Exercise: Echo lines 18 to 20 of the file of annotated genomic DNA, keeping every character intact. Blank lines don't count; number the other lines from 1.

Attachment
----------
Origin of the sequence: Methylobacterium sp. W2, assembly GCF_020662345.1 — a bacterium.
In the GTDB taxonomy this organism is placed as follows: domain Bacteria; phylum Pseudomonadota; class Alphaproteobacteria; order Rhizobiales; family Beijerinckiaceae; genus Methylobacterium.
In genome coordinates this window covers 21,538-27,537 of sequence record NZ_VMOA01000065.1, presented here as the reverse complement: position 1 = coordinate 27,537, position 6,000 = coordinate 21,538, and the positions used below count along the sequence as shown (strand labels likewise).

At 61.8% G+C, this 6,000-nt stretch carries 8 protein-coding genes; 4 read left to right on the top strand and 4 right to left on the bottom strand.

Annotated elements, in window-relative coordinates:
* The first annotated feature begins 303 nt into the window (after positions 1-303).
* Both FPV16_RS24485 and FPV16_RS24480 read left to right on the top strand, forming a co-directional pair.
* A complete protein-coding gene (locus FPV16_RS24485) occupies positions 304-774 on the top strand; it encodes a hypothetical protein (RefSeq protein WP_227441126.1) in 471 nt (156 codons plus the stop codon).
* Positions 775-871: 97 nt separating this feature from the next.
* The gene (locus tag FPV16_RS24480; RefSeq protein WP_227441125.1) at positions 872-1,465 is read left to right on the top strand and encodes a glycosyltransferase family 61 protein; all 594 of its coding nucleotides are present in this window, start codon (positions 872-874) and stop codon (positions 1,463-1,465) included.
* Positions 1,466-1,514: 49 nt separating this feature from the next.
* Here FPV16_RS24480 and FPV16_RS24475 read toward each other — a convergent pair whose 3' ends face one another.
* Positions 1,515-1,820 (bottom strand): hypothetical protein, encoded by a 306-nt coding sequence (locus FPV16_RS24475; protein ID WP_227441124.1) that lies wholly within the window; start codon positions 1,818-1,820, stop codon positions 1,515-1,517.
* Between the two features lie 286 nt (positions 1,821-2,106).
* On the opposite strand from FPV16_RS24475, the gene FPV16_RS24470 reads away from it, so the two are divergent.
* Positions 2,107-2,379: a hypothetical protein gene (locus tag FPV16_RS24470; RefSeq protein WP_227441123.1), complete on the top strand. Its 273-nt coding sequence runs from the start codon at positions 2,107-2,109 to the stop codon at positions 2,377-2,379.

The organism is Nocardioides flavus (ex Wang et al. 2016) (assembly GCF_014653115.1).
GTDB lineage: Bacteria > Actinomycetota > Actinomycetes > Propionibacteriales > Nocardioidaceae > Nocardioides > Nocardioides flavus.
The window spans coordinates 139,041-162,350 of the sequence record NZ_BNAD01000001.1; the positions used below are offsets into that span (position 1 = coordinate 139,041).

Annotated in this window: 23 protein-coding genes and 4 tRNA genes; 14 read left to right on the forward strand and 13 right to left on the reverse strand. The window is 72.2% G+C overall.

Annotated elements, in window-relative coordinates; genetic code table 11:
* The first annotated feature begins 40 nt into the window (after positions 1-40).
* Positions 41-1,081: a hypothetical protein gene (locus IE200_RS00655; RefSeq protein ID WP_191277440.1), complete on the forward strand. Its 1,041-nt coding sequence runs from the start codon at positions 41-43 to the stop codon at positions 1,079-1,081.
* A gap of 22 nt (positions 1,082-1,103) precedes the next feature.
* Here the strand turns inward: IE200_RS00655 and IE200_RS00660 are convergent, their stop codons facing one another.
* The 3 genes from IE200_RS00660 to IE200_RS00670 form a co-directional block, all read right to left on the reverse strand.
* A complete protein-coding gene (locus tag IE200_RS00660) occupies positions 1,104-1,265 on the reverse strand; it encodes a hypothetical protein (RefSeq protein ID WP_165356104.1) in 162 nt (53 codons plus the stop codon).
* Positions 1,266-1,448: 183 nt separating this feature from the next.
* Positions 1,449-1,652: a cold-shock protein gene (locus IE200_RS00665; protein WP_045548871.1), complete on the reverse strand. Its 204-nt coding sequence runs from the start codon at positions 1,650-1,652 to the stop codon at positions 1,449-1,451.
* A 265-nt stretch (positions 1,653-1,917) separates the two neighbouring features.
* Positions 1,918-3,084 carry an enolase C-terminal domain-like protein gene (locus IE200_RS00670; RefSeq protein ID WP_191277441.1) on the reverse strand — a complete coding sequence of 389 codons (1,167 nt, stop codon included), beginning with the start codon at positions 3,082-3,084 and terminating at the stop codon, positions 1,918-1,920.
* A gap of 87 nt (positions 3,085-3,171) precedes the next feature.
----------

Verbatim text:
GTDB lineage: Bacteria > Actinomycetota > Actinomycetes > Propionibacteriales > Nocardioidaceae > Nocardioides > Nocardioides flavus.
The window spans coordinates 139,041-162,350 of the sequence record NZ_BNAD01000001.1; the positions used below are offsets into that span (position 1 = coordinate 139,041).

Annotated in this window: 23 protein-coding genes and 4 tRNA genes; 14 read left to right on the forward strand and 13 right to left on the reverse strand. The window is 72.2% G+C overall.